What’s the news?
The IRS has issued proposed regulations that can have significant effects on the valuation of closely-held business interests for gift and estate tax purposes.
Before gifting an ownership interest in a business, you need to know how much that ownership interest is worth (this is important for tracking things like the gift tax annual exemption and life-time exclusion). To do so, you would hire a professional to value both the business as a whole and the specific ownership interest in the business that is being gifted. While it might seem strange that the whole business and a 10% ownership interest in the business would be valued separately (as opposed to just multiplying the total value by 10%), that very difference is where this IRS announcement becomes an important factor.
The difference between 10% of the value of the whole business and the value of 10% of the business comes down to discounts. Here are a few reasons that a 10% ownership interest in a business might be subject to a valuation discount that would make it worth less than 10% of the whole business:
- The 10% ownership interest might not have any voting rights in the business
- The 10% ownership interest might be subject to a limitation, such as being unable to sell or liquidate the ownership interest for a set period of time
- The 10% ownership constitutes a minority of the ownership of the company, preventing the owner from exercising some rights that a majority owner has
For example, if ABC Co is valued at $100 and the owner of ABC Co, John Smith, is planning to gift his daughter, Jane, a 10% ownership interest in ABC Co, it might be valued as follows:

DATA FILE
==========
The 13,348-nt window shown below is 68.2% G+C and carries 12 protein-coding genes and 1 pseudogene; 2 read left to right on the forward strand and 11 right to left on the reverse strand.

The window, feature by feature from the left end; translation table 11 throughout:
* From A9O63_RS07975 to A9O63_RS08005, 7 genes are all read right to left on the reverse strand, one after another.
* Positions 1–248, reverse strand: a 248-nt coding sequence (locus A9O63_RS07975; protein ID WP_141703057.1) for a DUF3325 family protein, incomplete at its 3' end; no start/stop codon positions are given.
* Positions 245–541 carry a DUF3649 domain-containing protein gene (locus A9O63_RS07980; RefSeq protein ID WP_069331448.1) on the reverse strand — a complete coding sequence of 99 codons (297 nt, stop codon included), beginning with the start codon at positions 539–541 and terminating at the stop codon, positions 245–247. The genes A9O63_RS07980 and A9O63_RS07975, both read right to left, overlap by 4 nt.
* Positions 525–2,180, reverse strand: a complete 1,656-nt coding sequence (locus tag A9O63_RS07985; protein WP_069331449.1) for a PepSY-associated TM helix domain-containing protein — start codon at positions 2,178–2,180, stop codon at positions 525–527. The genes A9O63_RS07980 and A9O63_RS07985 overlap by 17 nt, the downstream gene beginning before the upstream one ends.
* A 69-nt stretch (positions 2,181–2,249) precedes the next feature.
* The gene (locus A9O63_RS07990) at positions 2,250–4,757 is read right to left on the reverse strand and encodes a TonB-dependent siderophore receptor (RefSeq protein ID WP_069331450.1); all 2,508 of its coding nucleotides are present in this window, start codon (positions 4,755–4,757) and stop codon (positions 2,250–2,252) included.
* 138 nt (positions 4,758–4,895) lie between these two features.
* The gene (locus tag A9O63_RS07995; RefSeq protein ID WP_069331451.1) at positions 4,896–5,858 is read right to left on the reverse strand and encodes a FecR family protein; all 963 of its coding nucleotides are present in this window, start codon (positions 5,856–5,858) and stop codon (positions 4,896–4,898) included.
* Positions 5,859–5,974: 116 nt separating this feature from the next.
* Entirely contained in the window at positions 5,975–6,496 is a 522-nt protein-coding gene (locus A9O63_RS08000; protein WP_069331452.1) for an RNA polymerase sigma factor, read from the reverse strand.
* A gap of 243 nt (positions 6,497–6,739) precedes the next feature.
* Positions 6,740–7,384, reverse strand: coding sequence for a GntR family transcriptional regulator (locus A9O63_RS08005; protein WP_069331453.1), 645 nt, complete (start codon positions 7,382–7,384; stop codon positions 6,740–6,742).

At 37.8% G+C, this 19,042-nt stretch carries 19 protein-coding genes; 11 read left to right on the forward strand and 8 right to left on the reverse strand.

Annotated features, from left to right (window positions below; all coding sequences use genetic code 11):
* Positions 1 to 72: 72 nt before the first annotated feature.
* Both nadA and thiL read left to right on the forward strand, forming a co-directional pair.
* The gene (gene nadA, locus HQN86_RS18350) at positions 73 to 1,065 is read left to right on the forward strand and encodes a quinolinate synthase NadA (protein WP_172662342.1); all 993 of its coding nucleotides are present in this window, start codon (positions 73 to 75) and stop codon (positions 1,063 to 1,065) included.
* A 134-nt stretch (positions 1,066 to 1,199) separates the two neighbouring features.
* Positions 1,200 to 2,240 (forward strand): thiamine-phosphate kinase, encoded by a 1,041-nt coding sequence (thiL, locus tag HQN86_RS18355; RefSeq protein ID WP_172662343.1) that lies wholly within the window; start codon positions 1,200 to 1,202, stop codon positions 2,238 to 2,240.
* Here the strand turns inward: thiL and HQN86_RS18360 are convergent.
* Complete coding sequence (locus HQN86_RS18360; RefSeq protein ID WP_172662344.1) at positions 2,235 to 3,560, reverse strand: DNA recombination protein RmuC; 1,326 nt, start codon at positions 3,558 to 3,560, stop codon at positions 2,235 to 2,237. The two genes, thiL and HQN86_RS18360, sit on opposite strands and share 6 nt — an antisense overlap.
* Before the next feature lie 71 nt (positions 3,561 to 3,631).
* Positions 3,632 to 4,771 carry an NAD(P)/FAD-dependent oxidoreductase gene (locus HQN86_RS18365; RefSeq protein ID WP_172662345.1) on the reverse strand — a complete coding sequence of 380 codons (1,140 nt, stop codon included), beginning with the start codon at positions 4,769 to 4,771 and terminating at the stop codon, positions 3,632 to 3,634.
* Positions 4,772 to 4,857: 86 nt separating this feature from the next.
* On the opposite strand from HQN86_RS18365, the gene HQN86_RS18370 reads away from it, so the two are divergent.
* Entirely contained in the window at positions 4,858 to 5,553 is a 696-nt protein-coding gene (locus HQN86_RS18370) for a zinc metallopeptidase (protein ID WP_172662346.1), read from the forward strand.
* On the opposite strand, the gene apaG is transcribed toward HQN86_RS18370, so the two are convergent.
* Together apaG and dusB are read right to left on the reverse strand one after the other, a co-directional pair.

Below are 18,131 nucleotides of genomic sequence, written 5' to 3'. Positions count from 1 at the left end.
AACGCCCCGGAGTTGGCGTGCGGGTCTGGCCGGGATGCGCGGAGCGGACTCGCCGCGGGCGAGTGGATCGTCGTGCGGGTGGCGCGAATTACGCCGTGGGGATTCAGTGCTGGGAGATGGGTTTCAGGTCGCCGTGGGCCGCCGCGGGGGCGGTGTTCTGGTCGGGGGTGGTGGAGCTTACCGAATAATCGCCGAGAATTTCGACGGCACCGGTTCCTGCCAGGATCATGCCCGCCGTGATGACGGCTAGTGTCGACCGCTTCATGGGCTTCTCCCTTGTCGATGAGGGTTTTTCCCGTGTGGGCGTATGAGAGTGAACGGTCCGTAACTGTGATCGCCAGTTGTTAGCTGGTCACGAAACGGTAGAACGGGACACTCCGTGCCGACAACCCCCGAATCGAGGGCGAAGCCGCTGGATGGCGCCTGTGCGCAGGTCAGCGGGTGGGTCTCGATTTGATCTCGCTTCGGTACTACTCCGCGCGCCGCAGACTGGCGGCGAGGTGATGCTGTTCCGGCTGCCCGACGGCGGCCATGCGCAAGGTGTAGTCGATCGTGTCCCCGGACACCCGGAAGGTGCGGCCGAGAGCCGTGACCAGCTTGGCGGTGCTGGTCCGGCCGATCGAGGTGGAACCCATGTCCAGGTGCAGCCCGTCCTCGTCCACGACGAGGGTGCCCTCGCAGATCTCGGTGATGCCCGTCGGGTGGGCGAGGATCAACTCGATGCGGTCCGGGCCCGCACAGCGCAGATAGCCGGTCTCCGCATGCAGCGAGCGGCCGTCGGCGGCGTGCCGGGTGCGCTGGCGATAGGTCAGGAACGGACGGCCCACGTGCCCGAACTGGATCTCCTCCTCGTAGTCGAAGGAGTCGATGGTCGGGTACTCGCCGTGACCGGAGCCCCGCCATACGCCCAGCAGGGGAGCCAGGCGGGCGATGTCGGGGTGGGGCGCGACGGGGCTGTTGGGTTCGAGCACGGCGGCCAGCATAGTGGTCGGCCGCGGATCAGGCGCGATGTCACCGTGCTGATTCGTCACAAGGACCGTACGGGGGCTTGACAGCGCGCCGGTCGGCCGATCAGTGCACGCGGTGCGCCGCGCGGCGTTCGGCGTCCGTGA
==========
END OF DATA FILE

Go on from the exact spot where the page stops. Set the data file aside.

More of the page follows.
|Value of ABC Co||$100|
|Multiplied by Ownership %||x 10%|
|Undiscounted Value of Gifted Ownership Interest||$10.00|
|15% Marketability Discount (because it can’t be sold)||($1.50)|
|15% Non-voting Discount (because Jane has no votes)||($1.50)|
|Discounted Value of Gifted Ownership Interest||$7.00|
What do the new IRS rules change?
In short, they take away some of these discounts in certain situations, specifically with relation to liquidation restrictions for closely-held businesses.
How does this affect John & Jane?
Without the discount, the value of John’s gift to Jane increases from $7 to $10, despite the fact that he’s gifting the exact same thing, a 10% ownership interest in ABC Co.
If John is a savvy taxpayer, he knows that he can only give Jane gifts up to the annual exclusion amount each year ($14,000 in 2016) before he is forced to begin using up his lifetime exemption (or paying gift tax). Therefore, if he wants to gift Jane part of his ownership interest in ABC Co, he wants to do it at a lower value in order to avoid going over his annual exemption, using up his lifetime exclusion or paying gift tax.
Why did this change?
The IRS thinks that some of these discounts were being abused by taxpayers to artificially lower the value of their gifts. For example, what if, at the time of the gift, Jane is 5 years old. Does it really matter that she doesn’t have voting rights? If not, is the 10% ownership interest really worth any less? Should it really be discounted? Or, what if the liquidation/sale restrictions that were in place at the time of the gift can be removed after the gift was made? Should the gift really be subject to a liquidation discount?
What does this mean for me?
It means that now might be the time to gift assets (especially assets you expect to appreciate down the road) that can take advantage of these discounts to your beneficiaries before the rules change in 2017, even if it means adjusting your gifting strategy, exceeding your annual exemption or using up some of your lifetime exclusion.